According to the Turkish Grain Board, there are 682 plants producing flour in Turkey, with a total installed capacity of 32,430,829 tonnes and actual capacity utilization of 15,168,570 tonnes, a 47% utilization rate.
There are 20 pasta plants, with a capacity of 1,716,104 tonnes and actual production of 1,095,380 tonnes, or 64%.
Turkey also has 403 feed mills, with a capacity of 27,121,725 tonnes and production of 14,864,066 tonnes for 55% utilization.
Turkey’s production of oilseeds is insufficient to meet its needs, making it dependent on exports. The attaché put, in an annual report on the sector, its production of soy, sunflower and cottonseed at around 1.7 million tonnes in 2010-11 and predicted a rise to 1.8 million in 2011-12.
“Although sunflower seed and soybean production will decline, cottonseed production will increase,” the report said. “The Turkish government’s comparatively early announcement of production premiums for the MY 2011 crop, high world prices for cotton and ongoing uncertainties about imports of transgenic products are the reasons for the increase.
“The government’s continuing production premiums for oilseeds and support of quasi-governmental producer coops have influenced farmers to plant more oilseeds. The soybean area and production both increased about 50% in MY 2010, reaching an estimated 17,000 hectares and 60,000 tonnes, respectively.”
However, that remains a fraction of domestic consumption of 1.3 million tonnes. “MY 2011 production is forecast to reach about 50,000 tonnes in spite of the recent announcement that premiums would be increased 43% for certified soybean seeds,” it said. “Farmers indicate that it is hard for soybeans to compete with other crops, such as wheat, corn and cotton in targeted regions despite the repeated government premium increases.
“Production of canola as an oilseed is also increasing,” the attaché said.
The report put 2010-11 production at 48,000, up from 30,000 tonnes the year before.
“MY 2011 (June-May) production, however, is expected to decline due to continuing government support for sunflower seed,” the report said.
Uncertainty over biotech crops
Turkey approved its first biotech applications, three soybean varieties which were approved for feed use only, in January 2011, but the market is still hampered by uncertainty.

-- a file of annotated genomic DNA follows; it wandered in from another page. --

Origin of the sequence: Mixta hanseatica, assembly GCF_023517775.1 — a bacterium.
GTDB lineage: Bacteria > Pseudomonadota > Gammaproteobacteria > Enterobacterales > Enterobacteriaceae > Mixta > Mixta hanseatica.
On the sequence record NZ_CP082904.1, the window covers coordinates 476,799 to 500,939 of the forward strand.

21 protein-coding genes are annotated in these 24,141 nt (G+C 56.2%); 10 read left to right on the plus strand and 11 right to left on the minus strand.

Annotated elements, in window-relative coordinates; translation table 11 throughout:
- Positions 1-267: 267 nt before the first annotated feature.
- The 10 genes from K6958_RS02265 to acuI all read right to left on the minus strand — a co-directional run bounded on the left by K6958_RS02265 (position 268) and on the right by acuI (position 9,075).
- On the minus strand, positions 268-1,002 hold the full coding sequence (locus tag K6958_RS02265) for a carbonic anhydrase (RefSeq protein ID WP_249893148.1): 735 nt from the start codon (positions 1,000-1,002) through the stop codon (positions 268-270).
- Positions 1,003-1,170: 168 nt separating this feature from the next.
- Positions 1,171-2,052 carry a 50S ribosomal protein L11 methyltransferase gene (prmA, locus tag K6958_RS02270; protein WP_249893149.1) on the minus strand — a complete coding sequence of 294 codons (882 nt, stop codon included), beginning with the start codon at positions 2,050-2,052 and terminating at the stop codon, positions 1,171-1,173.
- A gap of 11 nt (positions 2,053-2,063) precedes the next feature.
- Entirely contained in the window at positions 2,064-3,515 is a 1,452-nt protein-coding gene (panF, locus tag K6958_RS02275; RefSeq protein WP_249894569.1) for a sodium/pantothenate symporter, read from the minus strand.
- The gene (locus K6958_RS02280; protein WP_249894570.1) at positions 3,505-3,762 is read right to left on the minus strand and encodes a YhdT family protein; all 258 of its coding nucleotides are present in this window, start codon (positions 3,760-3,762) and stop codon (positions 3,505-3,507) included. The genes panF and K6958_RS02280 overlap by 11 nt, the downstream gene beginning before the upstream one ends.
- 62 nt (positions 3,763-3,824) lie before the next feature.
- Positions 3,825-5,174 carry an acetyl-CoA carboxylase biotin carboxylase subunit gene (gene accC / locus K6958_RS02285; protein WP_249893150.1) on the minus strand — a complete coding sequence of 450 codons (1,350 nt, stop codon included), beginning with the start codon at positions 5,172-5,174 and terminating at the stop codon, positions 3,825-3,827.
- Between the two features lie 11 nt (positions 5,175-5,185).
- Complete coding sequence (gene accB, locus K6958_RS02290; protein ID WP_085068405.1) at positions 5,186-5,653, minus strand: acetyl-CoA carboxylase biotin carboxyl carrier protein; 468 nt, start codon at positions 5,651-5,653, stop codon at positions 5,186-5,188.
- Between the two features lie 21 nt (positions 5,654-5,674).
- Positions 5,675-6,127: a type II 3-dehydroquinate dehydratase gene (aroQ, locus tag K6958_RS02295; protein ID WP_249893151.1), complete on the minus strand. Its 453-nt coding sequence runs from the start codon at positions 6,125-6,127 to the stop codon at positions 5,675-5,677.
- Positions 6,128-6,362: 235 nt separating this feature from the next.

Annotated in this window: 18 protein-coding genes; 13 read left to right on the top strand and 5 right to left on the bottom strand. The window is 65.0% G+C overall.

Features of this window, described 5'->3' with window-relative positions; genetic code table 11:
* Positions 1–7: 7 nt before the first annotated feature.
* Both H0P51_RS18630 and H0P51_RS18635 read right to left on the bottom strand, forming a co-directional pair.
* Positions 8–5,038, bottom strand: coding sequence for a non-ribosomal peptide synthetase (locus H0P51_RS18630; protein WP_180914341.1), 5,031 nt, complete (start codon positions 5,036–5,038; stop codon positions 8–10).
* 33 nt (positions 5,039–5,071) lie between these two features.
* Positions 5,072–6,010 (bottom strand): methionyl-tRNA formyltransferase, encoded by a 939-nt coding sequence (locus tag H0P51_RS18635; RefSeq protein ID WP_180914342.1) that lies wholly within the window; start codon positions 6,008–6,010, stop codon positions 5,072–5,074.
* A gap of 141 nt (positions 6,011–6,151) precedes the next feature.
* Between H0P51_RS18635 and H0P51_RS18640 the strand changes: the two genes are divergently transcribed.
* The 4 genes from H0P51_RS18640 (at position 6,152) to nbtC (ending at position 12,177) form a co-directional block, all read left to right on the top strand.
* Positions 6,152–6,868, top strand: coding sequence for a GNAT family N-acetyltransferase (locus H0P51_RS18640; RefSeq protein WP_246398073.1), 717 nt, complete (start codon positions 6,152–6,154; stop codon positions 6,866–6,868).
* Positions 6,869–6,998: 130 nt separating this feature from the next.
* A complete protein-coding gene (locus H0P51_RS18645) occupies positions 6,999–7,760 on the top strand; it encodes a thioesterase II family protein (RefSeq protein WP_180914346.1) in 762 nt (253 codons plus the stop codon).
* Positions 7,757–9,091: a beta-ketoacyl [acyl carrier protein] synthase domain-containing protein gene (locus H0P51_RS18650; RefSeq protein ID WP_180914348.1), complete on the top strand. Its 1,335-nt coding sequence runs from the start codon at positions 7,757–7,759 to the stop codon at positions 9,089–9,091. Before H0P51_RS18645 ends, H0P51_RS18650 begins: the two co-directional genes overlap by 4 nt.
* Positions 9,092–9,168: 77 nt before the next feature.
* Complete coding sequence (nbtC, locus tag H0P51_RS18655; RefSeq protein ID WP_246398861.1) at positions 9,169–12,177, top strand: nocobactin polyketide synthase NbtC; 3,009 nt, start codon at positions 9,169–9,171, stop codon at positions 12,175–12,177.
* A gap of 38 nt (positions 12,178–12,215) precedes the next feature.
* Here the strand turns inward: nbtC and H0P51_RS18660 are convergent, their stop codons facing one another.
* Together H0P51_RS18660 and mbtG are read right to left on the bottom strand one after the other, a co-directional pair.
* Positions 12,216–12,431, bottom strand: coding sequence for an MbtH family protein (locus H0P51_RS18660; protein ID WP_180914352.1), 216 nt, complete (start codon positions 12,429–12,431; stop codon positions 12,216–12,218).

“Despite the approval, soy imports have not fully resumed as the Ministry of Agriculture decided on an unrealistic zero tolerance for any level of contamination of unapproved biotech varieties,” the attaché said. “Applications have been submitted for all biotech events approved by the E.U. However, it is not known when or if other events will be approved.”
“The biotechnology regulation and the Bio-safety Law have caused a great amount of confusion in the public opinion on GM products, uncertainty on imports of feed items, and also jeopardized developments in the feed industry and related sectors,” the report said.
The attaché also highlighted the role in the oilseeds sector of Agricultural Sales Cooperative Unions. Two of the ASCUs — Trakya Birlik and Karadeniz Birlik — support sunflower seed production. TARIS covers cotton and olive oil, Cukobirlik covers cotton and soybeans, and Antbirlik cotton and cottonseed. “All of the ASCU’s have thousands of members to whom they provide seeds, fertilizer and low-cost financing prior to planting,” the report said. “The ASCU’s then offer attractive prices after the harvest.”
It cites reports that Trakya Birlik purchased 325,000 tonnes and Karadeniz Birlik 29,000 tonnes of sunflower seed from their members in marketing year 2010. “The combined purchases of the two coops represent about 37% of the MY 2010 crop and is about 10% lower than the previous year due to increased demand by private crushers.”